If the document is going to be registered with the Lands Titles Office, there are strict requirements in relation to how a person must execute.  The witness is required to include their name, address and daytime telephone number as well as their signature.  In witnessing the signature they are required to declare that they either know the person or have been satisfied as to their identity and there are strict penalties (noted on the document) in relation to improper witnessing.

A natural person may also grant a power of attorney and the same registration requirements apply to the power of attorney if the document being executed by the attorney is to be registered with the LTO.

For more specific information on any of the material contained in this article please contact Yari McCall on 8210 1265 or

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Local Government – 'Preachers' principles applied against Sydney protestors

A recent Federal Court decision has upheld the validity of notices issued by the City of Sydney prohibiting protestors from camping overnight in a public square. The decision in O’Flaherty v City of Sydney Council [2013] FCA 344 follows the High Court’s decision in Attorney-General (SA) v Corporation of the City of Adelaide (2013) 295 ALR 197 (Street Preachers Case), which concerned the Adelaide City Council’s regulation of the activities of street preachers in Rundle Mall through by-laws.

Members of the loosely organised ‘Occupy Sydney’ movement camped for several nights in Sydney’s Martin Place in protest against socio-economic inequality. This camping was deemed unlawful by notices posted in Martin Place by the City of Sydney under the Local Government Act 1993 (NSW). O’Flaherty – a protestor – was charged under that Act for failing to comply with a public notice.

O’Flaherty argued that it was ultra vires to post such a notice, as it infringed upon freedom of political communication and freedom of association.

The case exhibited many similarities with the Street Preachers Case - a group was assembled in a public pedestrian area, was communicating a political message and their presence was such that it contravened local laws. In this case, the local council enforced the law through the posting of notices.

Accordingly, reasoning argued by the Adelaide City Council (instructing Norman Waterhouse Lawyers) and accepted by the High Court in the Street Preachers Case was also applied to O’Flaherty’s case. The Court held that the despite the fact the protestors were engaging in political communication, the law was nevertheless enforceable because it was not levelled at political communication, but rather was intended to address and was reasonably appropriate and adapted to addressing, the legitimate ends of public safety and preserving the ability of all members of the public to use Martin Place.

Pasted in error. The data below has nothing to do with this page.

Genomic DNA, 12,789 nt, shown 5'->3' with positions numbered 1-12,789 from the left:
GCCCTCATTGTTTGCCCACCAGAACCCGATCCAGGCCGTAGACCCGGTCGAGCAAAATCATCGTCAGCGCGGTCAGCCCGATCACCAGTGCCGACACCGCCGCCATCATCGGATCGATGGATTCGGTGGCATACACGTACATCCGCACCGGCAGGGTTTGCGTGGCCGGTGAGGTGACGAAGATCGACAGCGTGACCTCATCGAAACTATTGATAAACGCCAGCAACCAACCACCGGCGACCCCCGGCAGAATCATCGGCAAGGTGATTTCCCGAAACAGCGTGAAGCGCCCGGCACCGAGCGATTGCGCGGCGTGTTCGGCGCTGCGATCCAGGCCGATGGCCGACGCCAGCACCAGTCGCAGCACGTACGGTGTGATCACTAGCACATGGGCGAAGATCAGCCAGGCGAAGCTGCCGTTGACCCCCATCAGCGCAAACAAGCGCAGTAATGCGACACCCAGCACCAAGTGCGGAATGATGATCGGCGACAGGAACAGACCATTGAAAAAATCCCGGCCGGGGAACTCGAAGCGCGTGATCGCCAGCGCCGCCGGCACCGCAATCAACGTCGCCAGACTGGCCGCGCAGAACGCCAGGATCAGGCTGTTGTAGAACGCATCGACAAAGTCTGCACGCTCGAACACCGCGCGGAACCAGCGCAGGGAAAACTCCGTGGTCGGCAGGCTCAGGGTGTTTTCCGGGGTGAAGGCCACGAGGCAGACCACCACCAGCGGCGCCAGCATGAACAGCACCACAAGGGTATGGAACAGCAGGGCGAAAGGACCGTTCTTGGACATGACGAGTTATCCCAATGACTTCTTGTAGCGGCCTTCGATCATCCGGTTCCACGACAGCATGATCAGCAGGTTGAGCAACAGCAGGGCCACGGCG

With respect to freedom of association, the Court found that that no freestanding right to freedom of association exists, but rather freedom of association may only exist as a corollary to the right of freedom of political communication. Because O’Flaherty’s arguments regarding freedom of political communication failed, the Court did not consider it necessary to examine any purported right to freedom of association.

The O’Flaherty case demonstrates the importance of the Street Preachers Case, a High Court precedent that is binding on all other Courts in Australia and which confirms the breadth Council by-law making power. The O’Flaherty case reaffirms the power of Local Government to enact by-laws which incidentally burden political communication in the achievement of legitimate ends.

For more specific information on any of the material contained in this article please contact Dale Mazzachi on 08 8210 1221 or or Paul Kelly on 08 8210 1248 or

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Local Government – New penalty enforcement scheme a step closer

Last year we informed our Briefly readership of an initiative by the Attorney-General’s Department to establish a new statutory office, the Penalty Enforcement Officer (PEO). The function of this office would be to recover fines and expiation fees from fine defaulters.

We signalled that the establishment of the office of the PEO would involve some significant amendments to Expiation of Offences Act 1996 (SA) (EO Act), which in turn would have a substantial impact on the roles, responsibilities and powers of councils with respect to the enforcement of expiation notices.